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Acadia is the northernmost national park on the East Coast with various ecosystems and terrains. With more than 150 miles of hiking trails, the park offers many ways to experience nature. From mountains to shore, lakes, streams, wetlands, forests, and meadows in between, all contribute to a diversity of plants and animals. The summit of Cadillac Mountain is the highest point on the Atlantic coast. Its legendary view is the first place in the US to greet the sunrise. Laced throughout this landscape is a historic carriage road system financed by John D. Rockefeller Jr. In total, the park encompasses 49,075 acres, wildlife abounds throughout the park. Acadia is one of the most popular destinations in the national park system, and can be crowded during summer. Whether you are hiking one of the park's many trails, kayaking on one of its lakes, or simply enjoying a picnic lunch surrounded by stunning views, Acadia National Park is sure to offer an unforgettable experience.
- New York
Adirondack Park spans over six million acres, making it the largest state park in the U.S. Unlike most state parks, about 52 percent of the land is privately owned inholdings. This breathtaking expanse boasts more than 10,000 lakes, 30,000 miles of rivers and streams, an estimated 200,000 acres of old-growth forests, and rugged mountains, including the iconic Adirondack High Peaks. The area is the historic home of the the Haudenosaunee Confederacy, also known as the Iroquois Confederacy, which consisted of several Native American nations, including the Mohawk, Oneida, Onondaga, Cayuga, Seneca, and Tuscarora. A haven for outdoor enthusiasts, the park offers endless opportunities for hiking, camping, boating, and wildlife observation. Part of New York’s Forest Preserve, which was designated a National Historic Landmark in 1963, the park also has a rich cultural heritage, with charming Adirondack-style architecture and small towns dotting the landscape.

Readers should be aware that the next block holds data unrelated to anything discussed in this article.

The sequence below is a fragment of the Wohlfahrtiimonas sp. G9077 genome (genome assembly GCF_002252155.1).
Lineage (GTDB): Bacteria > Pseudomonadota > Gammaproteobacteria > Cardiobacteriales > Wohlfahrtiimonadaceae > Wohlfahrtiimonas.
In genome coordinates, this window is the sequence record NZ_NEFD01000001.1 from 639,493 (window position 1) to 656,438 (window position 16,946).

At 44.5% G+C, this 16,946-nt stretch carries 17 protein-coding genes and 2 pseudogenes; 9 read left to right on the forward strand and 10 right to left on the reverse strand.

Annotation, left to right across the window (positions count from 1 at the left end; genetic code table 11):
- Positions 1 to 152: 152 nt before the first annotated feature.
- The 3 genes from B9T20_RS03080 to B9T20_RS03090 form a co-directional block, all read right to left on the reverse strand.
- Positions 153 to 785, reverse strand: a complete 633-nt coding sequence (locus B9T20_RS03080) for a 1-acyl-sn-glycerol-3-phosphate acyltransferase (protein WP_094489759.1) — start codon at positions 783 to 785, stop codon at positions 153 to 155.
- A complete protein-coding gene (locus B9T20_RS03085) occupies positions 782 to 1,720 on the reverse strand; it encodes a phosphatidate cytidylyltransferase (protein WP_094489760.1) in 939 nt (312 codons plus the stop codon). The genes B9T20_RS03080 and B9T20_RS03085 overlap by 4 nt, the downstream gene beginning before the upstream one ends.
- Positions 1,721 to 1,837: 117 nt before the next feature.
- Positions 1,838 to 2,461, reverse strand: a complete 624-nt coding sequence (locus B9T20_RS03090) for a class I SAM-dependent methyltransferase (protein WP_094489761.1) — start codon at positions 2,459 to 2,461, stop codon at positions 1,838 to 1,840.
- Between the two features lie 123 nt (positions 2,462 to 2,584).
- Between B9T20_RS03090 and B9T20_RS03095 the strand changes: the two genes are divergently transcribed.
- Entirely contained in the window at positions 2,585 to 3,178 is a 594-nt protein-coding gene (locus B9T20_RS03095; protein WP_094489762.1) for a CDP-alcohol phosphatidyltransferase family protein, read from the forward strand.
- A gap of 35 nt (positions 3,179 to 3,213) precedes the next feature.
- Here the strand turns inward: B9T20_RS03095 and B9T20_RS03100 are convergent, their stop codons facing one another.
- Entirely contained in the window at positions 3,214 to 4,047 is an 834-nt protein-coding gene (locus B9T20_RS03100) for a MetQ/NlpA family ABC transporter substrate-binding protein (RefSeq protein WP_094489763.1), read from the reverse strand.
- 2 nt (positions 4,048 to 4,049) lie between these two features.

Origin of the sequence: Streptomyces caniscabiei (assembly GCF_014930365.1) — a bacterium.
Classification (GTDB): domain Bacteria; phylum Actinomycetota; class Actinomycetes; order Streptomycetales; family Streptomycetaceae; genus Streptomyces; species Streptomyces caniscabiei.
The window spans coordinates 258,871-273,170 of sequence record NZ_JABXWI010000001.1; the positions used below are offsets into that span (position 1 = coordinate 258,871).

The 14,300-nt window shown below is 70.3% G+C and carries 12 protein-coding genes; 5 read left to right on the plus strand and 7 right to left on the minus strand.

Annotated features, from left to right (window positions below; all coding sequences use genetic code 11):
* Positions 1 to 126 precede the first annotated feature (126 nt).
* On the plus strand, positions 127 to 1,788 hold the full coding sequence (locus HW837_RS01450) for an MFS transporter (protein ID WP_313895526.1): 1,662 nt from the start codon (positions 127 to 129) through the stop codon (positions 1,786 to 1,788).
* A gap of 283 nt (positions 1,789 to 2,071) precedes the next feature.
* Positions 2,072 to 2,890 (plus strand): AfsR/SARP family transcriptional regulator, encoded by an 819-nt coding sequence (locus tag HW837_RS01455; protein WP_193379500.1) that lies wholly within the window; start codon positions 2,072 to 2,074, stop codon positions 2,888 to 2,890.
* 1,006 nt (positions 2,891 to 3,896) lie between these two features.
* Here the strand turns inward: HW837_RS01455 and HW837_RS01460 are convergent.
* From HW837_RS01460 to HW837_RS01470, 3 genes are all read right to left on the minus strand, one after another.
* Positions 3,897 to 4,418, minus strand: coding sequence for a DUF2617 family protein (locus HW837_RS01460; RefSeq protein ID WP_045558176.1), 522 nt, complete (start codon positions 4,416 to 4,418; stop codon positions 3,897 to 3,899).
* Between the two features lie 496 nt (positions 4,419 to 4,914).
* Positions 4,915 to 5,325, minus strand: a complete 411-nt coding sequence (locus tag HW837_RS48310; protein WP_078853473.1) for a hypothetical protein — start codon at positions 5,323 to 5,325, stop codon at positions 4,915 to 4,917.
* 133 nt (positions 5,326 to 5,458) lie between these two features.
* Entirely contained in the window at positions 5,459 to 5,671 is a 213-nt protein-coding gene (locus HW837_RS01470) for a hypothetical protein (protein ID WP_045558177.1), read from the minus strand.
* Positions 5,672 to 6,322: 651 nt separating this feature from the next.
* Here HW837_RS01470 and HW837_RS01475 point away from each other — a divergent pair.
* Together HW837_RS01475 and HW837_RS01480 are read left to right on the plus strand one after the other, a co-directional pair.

Agate Fossil Beds
Agate Fossil Beds National Monument offers a captivating blend of paleontological treasures and Native American history. Renowned for its extensive collection of ancient Miocene-era fossils, the park provides a glimpse into prehistoric life and contains the remains of rhinoceroses, horses, calicotheres, camels, entelodonts and beardogs. . Rich in mammal remains and featuring unique "Devil's Corkscrews," the site is a haven for science enthusiasts. Additionally, it pays homage to the Native American Lakota Sioux, emphasizing the cultural significance of the region. Visitors can explore the past, appreciate nature, and delve into a tapestry of Earth's history at Agate Fossil Beds.
Alagnak Wild River
A river that runs wild in more than one way. Known locally as the "Branch River" due to the many branches than can confuse boaters, Alagnak Wild River is an extraordinary destination for grizzly and black bears, moose, beaver, foxes, otter and other wildlife. Humans first arrived here 14,000 years ago, during the retreat of the last Ice Age. The area has a rich history of indigenous peoples, primarily the Yup'ik and Dena'ina Athabascan. Hunting and fishing are still allowed here, unlike in nearby Katmai National Park and Preserve.
Alibates Flint Quarries
For 12,000 years or more, the Alibates Flint Quarries were worked by Indians living in the Panhandle area of Texas, particularly the Southern Plains Apache. From these quarries came the multicolored flint arrowheads and tools which were both used by the inhabitants of the locality and traded by them for goods supplied from far-distant sources. Flints from these quarries have been found as far north as Minnesota and Wisconsin, as far west as Colorado and Utah, and as far south as Mexico. The early hunters of megafauna such as mammoths and mastodons probably obtained their flint tips from these same quarries. Consequently, the Alibates Flint Quarries hold a significant place in the prehistory of North America.